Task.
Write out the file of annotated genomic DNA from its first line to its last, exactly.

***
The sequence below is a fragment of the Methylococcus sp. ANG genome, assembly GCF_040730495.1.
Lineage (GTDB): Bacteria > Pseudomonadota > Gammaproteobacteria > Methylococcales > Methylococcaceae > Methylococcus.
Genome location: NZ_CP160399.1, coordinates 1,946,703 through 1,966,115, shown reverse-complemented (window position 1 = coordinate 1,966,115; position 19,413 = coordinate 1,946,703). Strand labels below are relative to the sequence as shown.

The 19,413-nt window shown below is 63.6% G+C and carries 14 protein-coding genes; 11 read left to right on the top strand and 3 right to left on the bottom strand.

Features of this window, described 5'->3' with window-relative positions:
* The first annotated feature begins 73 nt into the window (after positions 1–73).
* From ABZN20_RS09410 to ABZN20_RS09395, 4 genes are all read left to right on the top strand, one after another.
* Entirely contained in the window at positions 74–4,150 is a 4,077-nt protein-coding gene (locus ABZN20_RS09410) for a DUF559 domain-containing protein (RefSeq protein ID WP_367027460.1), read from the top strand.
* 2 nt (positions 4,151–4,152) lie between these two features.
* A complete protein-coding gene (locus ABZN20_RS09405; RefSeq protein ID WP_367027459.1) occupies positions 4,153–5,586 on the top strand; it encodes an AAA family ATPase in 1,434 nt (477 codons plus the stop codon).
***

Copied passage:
The sequence below is a fragment of the Methylococcus sp. ANG genome, assembly GCF_040730495.1.
Lineage (GTDB): Bacteria > Pseudomonadota > Gammaproteobacteria > Methylococcales > Methylococcaceae > Methylococcus.
Genome location: NZ_CP160399.1, coordinates 1,946,703 through 1,966,115, shown reverse-complemented (window position 1 = coordinate 1,966,115; position 19,413 = coordinate 1,946,703). Strand labels below are relative to the sequence as shown.

The 19,413-nt window shown below is 63.6% G+C and carries 14 protein-coding genes; 11 read left to right on the top strand and 3 right to left on the bottom strand.

Features of this window, described 5'->3' with window-relative positions:
* The first annotated feature begins 73 nt into the window (after positions 1–73).
* From ABZN20_RS09410 to ABZN20_RS09395, 4 genes are all read left to right on the top strand, one after another.
* Entirely contained in the window at positions 74–4,150 is a 4,077-nt protein-coding gene (locus ABZN20_RS09410) for a DUF559 domain-containing protein (RefSeq protein ID WP_367027460.1), read from the top strand.
* 2 nt (positions 4,151–4,152) lie between these two features.
* A complete protein-coding gene (locus ABZN20_RS09405; RefSeq protein ID WP_367027459.1) occupies positions 4,153–5,586 on the top strand; it encodes an AAA family ATPase in 1,434 nt (477 codons plus the stop codon).